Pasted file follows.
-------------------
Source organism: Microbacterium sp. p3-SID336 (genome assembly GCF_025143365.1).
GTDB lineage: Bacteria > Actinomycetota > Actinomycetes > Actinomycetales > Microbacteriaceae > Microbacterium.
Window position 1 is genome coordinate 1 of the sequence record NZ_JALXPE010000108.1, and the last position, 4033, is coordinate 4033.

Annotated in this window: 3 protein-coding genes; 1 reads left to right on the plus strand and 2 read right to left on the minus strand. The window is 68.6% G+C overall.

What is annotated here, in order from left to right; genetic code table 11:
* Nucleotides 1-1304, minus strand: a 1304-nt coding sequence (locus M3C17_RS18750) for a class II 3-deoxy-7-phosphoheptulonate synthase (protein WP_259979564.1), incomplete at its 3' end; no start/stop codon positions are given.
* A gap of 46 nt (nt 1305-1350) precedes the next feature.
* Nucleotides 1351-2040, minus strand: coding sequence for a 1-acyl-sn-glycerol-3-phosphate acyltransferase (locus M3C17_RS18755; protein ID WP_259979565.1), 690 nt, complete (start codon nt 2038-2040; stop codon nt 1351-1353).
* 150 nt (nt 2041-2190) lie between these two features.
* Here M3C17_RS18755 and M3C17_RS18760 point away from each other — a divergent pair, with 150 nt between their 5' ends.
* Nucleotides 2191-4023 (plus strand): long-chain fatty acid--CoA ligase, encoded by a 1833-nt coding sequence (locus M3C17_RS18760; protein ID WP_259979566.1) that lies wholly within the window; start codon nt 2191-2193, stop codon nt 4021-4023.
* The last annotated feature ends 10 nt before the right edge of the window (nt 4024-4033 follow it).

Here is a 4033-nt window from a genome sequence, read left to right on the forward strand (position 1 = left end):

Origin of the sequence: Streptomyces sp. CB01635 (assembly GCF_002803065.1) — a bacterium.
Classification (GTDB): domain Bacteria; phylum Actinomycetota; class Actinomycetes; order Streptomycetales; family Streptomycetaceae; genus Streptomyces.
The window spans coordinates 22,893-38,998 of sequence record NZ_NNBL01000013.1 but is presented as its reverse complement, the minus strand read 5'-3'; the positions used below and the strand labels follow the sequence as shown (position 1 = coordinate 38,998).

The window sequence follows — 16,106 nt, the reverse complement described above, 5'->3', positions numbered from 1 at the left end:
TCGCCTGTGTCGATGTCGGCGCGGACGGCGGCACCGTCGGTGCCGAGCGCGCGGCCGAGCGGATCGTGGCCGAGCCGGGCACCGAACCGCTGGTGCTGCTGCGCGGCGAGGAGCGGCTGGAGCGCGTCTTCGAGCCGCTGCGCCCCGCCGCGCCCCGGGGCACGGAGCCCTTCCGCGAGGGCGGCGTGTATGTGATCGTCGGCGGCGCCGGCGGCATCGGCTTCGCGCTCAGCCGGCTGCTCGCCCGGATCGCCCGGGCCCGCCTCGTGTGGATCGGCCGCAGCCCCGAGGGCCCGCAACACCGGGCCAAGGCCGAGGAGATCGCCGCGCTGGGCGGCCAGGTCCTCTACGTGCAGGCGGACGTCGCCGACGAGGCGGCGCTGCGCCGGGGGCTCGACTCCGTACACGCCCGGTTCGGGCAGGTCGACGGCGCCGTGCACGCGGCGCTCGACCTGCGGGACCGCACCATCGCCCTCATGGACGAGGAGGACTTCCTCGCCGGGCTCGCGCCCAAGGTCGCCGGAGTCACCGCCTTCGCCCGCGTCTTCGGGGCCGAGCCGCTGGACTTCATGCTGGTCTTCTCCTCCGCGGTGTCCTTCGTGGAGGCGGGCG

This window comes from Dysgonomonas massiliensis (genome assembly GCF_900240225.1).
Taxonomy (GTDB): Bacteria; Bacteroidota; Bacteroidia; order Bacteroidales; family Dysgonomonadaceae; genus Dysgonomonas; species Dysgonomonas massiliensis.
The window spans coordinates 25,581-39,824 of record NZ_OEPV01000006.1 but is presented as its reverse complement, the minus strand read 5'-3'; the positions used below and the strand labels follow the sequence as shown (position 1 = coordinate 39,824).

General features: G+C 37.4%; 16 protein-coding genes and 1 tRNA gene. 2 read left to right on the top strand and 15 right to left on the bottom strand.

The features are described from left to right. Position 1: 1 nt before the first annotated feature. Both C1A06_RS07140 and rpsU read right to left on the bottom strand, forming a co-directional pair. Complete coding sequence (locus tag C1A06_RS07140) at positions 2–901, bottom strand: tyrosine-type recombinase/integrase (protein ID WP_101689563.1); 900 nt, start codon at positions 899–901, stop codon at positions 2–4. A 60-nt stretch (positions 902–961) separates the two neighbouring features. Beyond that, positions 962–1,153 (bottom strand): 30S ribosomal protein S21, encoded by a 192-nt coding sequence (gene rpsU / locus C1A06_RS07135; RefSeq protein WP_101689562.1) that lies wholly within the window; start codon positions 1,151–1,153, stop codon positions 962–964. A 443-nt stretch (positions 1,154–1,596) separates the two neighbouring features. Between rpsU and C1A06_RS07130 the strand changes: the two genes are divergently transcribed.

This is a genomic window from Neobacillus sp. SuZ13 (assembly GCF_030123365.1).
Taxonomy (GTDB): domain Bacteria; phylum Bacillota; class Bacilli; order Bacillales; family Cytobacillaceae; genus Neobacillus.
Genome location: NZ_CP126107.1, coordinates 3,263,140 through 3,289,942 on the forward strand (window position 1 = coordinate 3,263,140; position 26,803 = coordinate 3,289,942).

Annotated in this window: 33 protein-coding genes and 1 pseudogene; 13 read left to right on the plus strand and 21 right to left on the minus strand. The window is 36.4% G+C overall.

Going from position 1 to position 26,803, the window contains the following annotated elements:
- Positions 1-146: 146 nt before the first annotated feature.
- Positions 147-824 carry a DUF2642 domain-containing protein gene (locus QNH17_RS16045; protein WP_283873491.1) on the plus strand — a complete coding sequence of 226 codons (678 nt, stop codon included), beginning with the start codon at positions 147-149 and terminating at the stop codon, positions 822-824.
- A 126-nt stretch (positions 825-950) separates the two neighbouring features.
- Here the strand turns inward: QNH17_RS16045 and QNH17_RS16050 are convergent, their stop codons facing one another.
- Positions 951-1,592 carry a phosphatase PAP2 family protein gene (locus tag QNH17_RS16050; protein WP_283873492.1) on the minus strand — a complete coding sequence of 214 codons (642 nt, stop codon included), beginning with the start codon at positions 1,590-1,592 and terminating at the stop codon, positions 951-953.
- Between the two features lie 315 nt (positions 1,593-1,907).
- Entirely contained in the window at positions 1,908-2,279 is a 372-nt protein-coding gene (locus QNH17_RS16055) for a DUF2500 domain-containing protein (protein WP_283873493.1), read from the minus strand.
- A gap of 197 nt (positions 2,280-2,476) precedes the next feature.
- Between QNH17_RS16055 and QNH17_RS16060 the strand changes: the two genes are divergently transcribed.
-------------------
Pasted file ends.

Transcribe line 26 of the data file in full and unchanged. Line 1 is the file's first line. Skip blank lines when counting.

Genome location: NZ_CP126107.1, coordinates 3,263,140 through 3,289,942 on the forward strand (window position 1 = coordinate 3,263,140; position 26,803 = coordinate 3,289,942).